Excess nanotechnology conservatism is too radical

Excess nanotechnology conservatism is too radical

An opinion piece in IEEE Spectrum by Cientifica business development director Dexter Johnson is so conservative in its views that it crosses over into being truly radical. On designer materials:

In fact, we are so far from that goal it’s not clear whether we will ever be able to overcome all the obstacles.

Not ever? This is actually a very strong statement.

When talking about bulk chemicals and materials, it is nearly impossible to think about producing these atom by atom, because you can get to the same material by just following a hit-or-miss iterative process, and do so far more cheaply.

It’s not that hard to think about it. It’s harder to see why one would want to do it — unless one needs the product to be atomically-precise, or have atomic-scale control over the leftover molecules, which could possibly be useful. But needing a product in bulk does not mean that these properties might not be desirable, in bulk quantities.

The bottom line: material by design may elude us for centuries.

For centuries? This is quite a radical statement. Dexter has chutzpah.

It is a good thing to have pro-technology hype be balanced by realistic or even pessimistic perspectives, but it is possible to go too far in the latter direction also. —Christine

By | 2017-06-01T14:13:33+00:00 August 15th, 2007|Complexity, Nano, Nanodot, Nanotech, Nanotechnology, Opinion|2 Comments

About the Author:


  1. Brock Hinzmann August 23, 2007 at 3:14 pm - Reply

    Hi, Christine,

    I did see this guest editorial during research for a piece on hydrogen storage materials I wrote for our Fuel Cells client newsletter. It’s not that modeling of molecules is impossible, but that prior knowledge and models don’t hold up, so as scientists go to the atomic scale, some of the materials they are discovering are not behaving as they expect. This is actually the beauty of nanotechnology and the reason it is now driving so much commercial interest: We don’t know and we cannot yet predict. Not only do properties of a given particle change as you reach the nanoscale (and beyond), but the structure in which they are incorporated alters their behavior as well, adding many more variables than size that must be discovered, measured, and modeled.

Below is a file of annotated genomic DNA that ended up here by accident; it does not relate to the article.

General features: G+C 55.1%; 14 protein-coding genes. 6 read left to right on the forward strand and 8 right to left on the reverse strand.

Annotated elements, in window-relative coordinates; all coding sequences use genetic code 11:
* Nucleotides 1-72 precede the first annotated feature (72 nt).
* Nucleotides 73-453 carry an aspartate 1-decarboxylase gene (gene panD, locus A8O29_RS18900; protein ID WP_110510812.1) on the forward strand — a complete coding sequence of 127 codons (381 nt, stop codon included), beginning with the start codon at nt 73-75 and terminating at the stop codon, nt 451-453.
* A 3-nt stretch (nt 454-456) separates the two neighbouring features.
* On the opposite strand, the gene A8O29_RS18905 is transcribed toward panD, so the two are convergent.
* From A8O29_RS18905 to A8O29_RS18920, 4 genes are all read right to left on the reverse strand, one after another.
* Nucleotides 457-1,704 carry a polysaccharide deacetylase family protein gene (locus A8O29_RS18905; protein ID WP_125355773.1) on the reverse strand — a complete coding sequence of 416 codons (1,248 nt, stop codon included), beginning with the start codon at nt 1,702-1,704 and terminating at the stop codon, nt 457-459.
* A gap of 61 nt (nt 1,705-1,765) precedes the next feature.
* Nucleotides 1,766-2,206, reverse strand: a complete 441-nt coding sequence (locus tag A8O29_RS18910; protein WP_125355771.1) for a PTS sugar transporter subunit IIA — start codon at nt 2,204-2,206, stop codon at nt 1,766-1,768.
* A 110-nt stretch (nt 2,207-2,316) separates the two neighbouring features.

That isn’t stopping scientists from discovering new tricks to crerate new materials and using the new instruments they have available to record what they are doing. If the demand is there, the tools will get better. As the knowledge space fills in, so will the models get better and design of materials to atomic precision become what the theory of nanotechnology anticipates. Quantum-effect modelers do exist (see http://www.Atomistix.com), even though the applications are fairly narrow or unverified at this point.

    One of the hydrogen storage material groups I wrote about is called metal-organic frameworks (MOFs, pronounced “moffs”). MOFs are composed of precisely repeating building blocks, some inorganic nodes, some organic “linkers”, that self-assemble in a predictable way into a precise network that is over 90% porous. Sorry, there is still some “shake and bake” processing going on, but by altering the building blocks, scientists have created hundreds of variations. The adsorption of hydrogen into these porous materials and othr properties are not yet understood, but eventually they will be, which I expect will result in greatly improved models of how all of these building blocks behave. Non-hydrogen-storage applications will likely arise from knowledge of the precise position of the individual molecules in MOFs.

    Likewise, most scientists have moved on from carbon nanotubes as a hydrogen storage material, but some recent research indicates early experiments failed because the relationships between size of structure (which varies considerably in a batch of single wall CNTs, let alone a batch of undifferentiated CNTs and other carbons), other atoms that might be absorbed onto the CNT (such as titanium), and how the hydrogen reacts. New models might make CNTs more attractive again. And so on. It won’t take 100 years. By then we will be well on our way to the next paradigm, beyond nanotechnology, if not the one after that.

  2. Christine Peterson August 23, 2007 at 4:09 pm - Reply

    Thanks for the informative comment, Brock. —CP

Leave A Comment